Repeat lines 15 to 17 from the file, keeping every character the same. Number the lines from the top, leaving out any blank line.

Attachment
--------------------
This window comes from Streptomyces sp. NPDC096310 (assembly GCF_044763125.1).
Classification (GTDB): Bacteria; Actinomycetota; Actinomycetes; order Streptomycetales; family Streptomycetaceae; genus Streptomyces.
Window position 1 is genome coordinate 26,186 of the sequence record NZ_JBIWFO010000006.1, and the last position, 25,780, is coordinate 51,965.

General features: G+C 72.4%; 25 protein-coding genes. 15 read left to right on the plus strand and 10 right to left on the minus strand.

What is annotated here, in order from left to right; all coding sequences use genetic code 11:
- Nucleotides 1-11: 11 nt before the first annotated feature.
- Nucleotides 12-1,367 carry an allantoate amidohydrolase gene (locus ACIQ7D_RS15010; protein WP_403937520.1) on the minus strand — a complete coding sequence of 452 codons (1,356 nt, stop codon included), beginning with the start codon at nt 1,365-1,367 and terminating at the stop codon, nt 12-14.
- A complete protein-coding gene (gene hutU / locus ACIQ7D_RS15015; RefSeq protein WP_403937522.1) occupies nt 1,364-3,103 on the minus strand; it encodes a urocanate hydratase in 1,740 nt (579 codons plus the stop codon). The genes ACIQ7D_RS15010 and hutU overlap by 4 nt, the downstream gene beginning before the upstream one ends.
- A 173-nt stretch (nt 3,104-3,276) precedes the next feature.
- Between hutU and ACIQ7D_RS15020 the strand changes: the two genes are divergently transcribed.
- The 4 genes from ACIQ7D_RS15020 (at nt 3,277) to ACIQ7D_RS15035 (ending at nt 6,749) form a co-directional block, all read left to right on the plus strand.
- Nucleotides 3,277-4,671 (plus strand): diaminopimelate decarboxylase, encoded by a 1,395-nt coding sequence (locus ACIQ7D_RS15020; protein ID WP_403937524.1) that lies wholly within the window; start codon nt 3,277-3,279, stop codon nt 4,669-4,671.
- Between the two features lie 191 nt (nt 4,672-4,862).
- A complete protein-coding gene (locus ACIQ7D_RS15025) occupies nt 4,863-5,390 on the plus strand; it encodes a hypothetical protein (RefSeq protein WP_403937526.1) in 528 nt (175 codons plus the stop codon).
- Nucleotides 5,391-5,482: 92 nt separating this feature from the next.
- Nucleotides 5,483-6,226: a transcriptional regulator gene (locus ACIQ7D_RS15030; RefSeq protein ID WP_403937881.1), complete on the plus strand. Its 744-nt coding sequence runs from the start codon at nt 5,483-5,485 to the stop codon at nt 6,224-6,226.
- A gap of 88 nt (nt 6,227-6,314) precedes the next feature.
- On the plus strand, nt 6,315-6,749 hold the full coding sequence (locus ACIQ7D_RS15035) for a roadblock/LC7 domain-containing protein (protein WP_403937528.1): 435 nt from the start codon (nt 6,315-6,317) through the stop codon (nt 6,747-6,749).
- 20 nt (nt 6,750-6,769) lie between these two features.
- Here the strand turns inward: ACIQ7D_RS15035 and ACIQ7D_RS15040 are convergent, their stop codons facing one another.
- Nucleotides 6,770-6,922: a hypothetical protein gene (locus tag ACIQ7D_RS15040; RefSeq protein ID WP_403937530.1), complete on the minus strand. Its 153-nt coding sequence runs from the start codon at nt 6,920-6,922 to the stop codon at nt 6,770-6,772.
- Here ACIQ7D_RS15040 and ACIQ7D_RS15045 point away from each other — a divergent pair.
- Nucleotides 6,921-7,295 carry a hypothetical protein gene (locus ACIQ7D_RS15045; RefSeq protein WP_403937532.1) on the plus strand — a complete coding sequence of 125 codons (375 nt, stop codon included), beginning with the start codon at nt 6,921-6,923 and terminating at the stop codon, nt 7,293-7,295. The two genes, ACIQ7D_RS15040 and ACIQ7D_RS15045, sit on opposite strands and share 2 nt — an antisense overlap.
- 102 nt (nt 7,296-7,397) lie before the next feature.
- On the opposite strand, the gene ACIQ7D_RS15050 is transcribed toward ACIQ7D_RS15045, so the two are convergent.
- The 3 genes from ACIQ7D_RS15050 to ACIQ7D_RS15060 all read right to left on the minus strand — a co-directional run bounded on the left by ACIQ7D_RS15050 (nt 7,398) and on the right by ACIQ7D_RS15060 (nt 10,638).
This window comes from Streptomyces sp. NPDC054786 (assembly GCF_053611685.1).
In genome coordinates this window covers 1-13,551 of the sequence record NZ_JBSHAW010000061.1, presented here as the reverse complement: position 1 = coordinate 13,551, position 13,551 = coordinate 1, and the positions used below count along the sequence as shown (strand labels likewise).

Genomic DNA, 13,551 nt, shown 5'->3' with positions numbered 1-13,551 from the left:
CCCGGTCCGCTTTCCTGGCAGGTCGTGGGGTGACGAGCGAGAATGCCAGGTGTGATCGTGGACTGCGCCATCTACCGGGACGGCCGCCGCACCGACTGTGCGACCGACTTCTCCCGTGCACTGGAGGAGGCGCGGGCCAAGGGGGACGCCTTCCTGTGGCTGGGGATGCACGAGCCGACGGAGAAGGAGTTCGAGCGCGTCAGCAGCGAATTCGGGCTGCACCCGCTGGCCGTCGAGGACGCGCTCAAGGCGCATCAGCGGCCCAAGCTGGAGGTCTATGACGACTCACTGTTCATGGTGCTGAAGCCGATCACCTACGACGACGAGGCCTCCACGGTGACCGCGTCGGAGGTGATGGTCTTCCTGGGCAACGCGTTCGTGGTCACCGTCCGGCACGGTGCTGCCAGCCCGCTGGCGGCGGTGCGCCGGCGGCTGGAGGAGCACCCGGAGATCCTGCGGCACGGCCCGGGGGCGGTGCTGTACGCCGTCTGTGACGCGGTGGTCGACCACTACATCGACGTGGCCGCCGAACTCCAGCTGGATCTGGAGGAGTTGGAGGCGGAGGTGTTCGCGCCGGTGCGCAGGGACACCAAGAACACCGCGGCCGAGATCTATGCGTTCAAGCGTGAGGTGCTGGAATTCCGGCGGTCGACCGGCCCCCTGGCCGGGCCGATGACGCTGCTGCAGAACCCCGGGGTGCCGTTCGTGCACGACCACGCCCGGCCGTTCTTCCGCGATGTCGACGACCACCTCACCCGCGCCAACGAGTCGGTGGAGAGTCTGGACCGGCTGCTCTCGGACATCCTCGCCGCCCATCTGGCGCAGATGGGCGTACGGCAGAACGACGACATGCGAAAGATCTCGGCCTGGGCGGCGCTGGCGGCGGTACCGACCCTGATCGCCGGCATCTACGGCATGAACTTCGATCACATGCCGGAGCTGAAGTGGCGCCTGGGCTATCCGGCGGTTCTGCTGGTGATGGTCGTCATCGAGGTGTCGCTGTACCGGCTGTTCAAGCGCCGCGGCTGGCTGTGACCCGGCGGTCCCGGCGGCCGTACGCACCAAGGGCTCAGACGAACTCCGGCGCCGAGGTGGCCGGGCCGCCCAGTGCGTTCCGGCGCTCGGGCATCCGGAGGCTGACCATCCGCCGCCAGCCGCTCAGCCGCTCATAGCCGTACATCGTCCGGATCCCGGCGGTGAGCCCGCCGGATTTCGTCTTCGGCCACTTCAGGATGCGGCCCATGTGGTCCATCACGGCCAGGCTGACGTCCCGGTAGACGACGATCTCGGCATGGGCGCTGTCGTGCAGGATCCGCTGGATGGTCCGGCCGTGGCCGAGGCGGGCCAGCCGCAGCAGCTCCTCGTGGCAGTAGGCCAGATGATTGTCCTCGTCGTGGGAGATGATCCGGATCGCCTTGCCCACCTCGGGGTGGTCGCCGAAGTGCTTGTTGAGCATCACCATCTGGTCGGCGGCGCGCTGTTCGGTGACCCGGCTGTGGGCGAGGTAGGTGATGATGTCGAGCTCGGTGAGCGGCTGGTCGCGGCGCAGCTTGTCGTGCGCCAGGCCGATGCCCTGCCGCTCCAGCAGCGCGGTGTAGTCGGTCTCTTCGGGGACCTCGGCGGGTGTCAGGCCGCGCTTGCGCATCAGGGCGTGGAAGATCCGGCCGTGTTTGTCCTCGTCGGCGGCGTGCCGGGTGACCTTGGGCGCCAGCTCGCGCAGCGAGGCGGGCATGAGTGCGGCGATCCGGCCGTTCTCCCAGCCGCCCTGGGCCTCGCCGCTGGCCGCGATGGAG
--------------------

- Nucleotides 5,391-5,482: 92 nt separating this feature from the next.
- Nucleotides 5,483-6,226: a transcriptional regulator gene (locus ACIQ7D_RS15030; RefSeq protein ID WP_403937881.1), complete on the plus strand. Its 744-nt coding sequence runs from the start codon at nt 5,483-5,485 to the stop codon at nt 6,224-6,226.
- A gap of 88 nt (nt 6,227-6,314) precedes the next feature.